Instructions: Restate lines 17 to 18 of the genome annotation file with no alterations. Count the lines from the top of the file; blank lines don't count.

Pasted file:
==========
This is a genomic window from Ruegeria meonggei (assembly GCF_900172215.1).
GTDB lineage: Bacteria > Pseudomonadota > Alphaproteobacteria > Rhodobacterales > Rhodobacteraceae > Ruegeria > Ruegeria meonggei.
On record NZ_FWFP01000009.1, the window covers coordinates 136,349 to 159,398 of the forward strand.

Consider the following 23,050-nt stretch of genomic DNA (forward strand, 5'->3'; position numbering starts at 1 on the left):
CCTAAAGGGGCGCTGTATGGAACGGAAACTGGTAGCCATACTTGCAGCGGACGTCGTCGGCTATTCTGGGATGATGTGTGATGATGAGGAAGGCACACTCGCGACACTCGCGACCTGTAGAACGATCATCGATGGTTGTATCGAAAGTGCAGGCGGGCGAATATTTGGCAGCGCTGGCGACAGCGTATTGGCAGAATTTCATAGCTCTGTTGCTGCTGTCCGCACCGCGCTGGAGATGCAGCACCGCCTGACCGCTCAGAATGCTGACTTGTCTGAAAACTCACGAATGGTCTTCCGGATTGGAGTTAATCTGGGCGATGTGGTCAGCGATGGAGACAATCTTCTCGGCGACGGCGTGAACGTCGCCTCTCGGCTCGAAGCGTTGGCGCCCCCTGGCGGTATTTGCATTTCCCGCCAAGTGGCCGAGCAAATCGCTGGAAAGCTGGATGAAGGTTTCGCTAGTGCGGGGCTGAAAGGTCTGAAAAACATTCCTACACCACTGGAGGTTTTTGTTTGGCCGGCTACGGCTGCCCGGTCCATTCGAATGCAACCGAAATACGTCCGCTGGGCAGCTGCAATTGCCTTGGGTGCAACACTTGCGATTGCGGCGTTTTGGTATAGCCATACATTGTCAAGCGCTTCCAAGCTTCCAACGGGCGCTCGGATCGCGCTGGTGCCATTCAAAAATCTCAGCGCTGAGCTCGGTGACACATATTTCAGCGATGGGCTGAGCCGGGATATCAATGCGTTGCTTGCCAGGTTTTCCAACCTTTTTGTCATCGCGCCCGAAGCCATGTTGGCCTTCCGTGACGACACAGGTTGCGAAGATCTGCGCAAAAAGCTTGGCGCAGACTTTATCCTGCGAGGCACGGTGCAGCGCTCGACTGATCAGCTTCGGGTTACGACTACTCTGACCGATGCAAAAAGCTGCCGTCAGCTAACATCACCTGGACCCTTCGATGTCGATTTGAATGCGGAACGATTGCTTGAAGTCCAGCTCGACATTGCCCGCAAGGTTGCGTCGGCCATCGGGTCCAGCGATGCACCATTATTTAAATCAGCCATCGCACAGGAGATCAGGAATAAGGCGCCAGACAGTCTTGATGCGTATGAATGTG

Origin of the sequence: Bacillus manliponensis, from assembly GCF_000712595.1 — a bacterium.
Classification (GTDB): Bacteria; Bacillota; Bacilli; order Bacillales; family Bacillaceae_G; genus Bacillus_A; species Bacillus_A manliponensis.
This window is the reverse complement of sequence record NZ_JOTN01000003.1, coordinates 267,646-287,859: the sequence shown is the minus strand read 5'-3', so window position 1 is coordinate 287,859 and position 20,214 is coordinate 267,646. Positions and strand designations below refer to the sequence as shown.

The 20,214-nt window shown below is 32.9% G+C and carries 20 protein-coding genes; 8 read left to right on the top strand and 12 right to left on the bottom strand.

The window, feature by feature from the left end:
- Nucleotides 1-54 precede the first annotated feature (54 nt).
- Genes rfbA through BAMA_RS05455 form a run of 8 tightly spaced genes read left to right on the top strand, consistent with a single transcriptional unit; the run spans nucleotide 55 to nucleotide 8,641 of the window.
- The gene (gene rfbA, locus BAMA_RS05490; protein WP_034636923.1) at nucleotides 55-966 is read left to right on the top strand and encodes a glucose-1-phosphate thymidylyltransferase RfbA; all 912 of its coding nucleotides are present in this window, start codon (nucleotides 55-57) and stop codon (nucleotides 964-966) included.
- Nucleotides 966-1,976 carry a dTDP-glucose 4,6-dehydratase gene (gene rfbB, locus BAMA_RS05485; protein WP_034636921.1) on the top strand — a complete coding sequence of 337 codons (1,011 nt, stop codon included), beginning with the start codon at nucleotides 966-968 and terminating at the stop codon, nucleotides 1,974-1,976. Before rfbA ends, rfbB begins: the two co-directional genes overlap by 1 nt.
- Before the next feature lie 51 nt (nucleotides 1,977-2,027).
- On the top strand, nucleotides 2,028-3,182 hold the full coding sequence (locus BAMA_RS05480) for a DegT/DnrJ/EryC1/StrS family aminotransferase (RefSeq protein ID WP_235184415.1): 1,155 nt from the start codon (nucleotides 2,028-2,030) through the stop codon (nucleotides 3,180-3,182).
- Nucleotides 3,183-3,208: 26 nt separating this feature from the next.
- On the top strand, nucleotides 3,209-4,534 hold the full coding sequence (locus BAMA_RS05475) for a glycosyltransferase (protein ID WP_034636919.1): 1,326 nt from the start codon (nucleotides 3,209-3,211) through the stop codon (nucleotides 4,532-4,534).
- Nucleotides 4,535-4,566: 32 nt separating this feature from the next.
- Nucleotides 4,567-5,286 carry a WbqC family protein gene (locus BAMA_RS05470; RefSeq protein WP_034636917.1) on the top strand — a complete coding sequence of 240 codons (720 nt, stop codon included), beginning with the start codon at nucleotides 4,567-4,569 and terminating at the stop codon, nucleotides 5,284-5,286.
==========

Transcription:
- Nucleotides 3,183-3,208: 26 nt separating this feature from the next.
- On the top strand, nucleotides 3,209-4,534 hold the full coding sequence (locus BAMA_RS05475) for a glycosyltransferase (protein ID WP_034636919.1): 1,326 nt from the start codon (nucleotides 3,209-3,211) through the stop codon (nucleotides 4,532-4,534).